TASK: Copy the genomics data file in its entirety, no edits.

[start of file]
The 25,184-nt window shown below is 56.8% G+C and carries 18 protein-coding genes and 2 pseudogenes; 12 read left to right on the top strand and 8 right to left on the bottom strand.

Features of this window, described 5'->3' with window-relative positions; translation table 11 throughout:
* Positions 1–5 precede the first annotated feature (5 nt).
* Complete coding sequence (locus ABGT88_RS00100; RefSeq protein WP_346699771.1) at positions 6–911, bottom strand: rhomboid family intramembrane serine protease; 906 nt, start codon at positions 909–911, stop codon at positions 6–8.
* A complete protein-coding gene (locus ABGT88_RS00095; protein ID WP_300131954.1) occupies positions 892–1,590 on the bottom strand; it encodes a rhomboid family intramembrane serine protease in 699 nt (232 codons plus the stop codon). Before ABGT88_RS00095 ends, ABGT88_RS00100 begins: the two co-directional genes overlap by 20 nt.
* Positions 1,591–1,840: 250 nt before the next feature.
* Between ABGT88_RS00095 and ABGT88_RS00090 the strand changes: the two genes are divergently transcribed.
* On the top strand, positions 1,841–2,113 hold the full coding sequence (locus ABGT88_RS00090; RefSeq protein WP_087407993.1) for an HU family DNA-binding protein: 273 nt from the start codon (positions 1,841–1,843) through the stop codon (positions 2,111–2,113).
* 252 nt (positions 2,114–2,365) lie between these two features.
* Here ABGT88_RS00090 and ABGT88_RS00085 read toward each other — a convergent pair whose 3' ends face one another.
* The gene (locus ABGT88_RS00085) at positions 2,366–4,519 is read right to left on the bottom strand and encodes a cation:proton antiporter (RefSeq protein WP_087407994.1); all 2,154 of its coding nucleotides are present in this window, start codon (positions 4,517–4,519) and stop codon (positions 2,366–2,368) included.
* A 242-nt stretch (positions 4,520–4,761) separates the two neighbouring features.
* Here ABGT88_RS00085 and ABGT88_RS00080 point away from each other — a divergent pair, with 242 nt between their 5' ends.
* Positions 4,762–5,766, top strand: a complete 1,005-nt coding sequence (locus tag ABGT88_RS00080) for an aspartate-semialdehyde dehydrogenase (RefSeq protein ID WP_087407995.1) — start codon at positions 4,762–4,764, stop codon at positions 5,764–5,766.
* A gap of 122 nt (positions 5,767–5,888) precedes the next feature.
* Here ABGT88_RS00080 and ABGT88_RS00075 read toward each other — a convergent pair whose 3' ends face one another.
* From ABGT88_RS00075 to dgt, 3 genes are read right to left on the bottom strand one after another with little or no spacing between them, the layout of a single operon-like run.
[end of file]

The 25,184-nt window shown below is 56.8% G+C and carries 18 protein-coding genes and 2 pseudogenes; 12 read left to right on the top strand and 8 right to left on the bottom strand.

Features of this window, described 5'->3' with window-relative positions; translation table 11 throughout:
* Positions 1–5 precede the first annotated feature (5 nt).
* Complete coding sequence (locus ABGT88_RS00100; RefSeq protein WP_346699771.1) at positions 6–911, bottom strand: rhomboid family intramembrane serine protease; 906 nt, start codon at positions 909–911, stop codon at positions 6–8.
* A complete protein-coding gene (locus ABGT88_RS00095; protein ID WP_300131954.1) occupies positions 892–1,590 on the bottom strand; it encodes a rhomboid family intramembrane serine protease in 699 nt (232 codons plus the stop codon). Before ABGT88_RS00095 ends, ABGT88_RS00100 begins: the two co-directional genes overlap by 20 nt.
* Positions 1,591–1,840: 250 nt before the next feature.
* Between ABGT88_RS00095 and ABGT88_RS00090 the strand changes: the two genes are divergently transcribed.
* On the top strand, positions 1,841–2,113 hold the full coding sequence (locus ABGT88_RS00090; RefSeq protein WP_087407993.1) for an HU family DNA-binding protein: 273 nt from the start codon (positions 1,841–1,843) through the stop codon (positions 2,111–2,113).
* 252 nt (positions 2,114–2,365) lie between these two features.
* Here ABGT88_RS00090 and ABGT88_RS00085 read toward each other — a convergent pair whose 3' ends face one another.
* The gene (locus ABGT88_RS00085) at positions 2,366–4,519 is read right to left on the bottom strand and encodes a cation:proton antiporter (RefSeq protein WP_087407994.1); all 2,154 of its coding nucleotides are present in this window, start codon (positions 4,517–4,519) and stop codon (positions 2,366–2,368) included.
* A 242-nt stretch (positions 4,520–4,761) separates the two neighbouring features.
* Here ABGT88_RS00085 and ABGT88_RS00080 point away from each other — a divergent pair, with 242 nt between their 5' ends.
* Positions 4,762–5,766, top strand: a complete 1,005-nt coding sequence (locus tag ABGT88_RS00080) for an aspartate-semialdehyde dehydrogenase (RefSeq protein ID WP_087407995.1) — start codon at positions 4,762–4,764, stop codon at positions 5,764–5,766.
* A gap of 122 nt (positions 5,767–5,888) precedes the next feature.
* Here ABGT88_RS00080 and ABGT88_RS00075 read toward each other — a convergent pair whose 3' ends face one another.
* From ABGT88_RS00075 to dgt, 3 genes are read right to left on the bottom strand one after another with little or no spacing between them, the layout of a single operon-like run.